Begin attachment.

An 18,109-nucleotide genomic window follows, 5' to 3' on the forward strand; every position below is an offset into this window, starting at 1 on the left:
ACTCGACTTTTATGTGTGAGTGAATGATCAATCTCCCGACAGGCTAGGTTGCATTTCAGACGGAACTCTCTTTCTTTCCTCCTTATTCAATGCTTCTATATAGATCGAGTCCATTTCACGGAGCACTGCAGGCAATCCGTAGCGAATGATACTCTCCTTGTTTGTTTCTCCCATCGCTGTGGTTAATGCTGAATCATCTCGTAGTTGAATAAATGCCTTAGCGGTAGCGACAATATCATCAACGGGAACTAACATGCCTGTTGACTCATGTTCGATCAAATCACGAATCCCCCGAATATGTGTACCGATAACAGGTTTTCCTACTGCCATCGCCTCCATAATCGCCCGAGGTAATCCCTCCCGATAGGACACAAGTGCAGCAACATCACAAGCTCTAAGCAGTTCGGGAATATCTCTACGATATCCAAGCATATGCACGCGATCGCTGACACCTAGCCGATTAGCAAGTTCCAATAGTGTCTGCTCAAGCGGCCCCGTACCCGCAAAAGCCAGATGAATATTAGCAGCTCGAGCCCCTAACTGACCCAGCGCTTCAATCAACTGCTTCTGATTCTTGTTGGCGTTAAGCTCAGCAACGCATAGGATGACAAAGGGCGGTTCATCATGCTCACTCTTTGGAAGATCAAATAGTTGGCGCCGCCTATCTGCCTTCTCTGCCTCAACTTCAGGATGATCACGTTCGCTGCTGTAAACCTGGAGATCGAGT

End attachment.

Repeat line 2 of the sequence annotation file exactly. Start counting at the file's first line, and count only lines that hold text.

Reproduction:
ACTCGACTTTTATGTGTGAGTGAATGATCAATCTCCCGACAGGCTAGGTTGCATTTCAGACGGAACTCTCTTTCTTTCCTCCTTATTCAATGCTTCTATATAGATCGAGTCCATTTCACGGAGCACTGCAGGCAATCCGTAGCGAATGATACTCTCCTTGTTTGTTTCTCCCATCGCTGTGGTTAATGCTGAATCATCTCGTAGTTGAATAAATGCCTTAGCGGTAGCGACAATATCATCAACGGGAACTAACATGCCTGTTGACTCATGTTCGATCAAATCACGAATCCCCCGAATATGTGTACCGATAACAGGTTTTCCTACTGCCATCGCCTCCATAATCGCCCGAGGTAATCCCTCCCGATAGGACACAAGTGCAGCAACATCACAAGCTCTAAGCAGTTCGGGAATATCTCTACGATATCCAAGCATATGCACGCGATCGCTGACACCTAGCCGATTAGCAAGTTCCAATAGTGTCTGCTCAAGCGGCCCCGTACCCGCAAAAGCCAGATGAATATTAGCAGCTCGAGCCCCTAACTGACCCAGCGCTTCAATCAACTGCTTCTGATTCTTGTTGGCGTTAAGCTCAGCAACGCATAGGATGACAAAGGGCGGTTCATCATGCTCACTCTTTGGAAGATCAAATAGTTGGCGCCGCCTATCTGCCTTCTCTGCCTCAACTTCAGGATGATCACGTTCGCTGCTGTAAACCTGGAGATCGAGT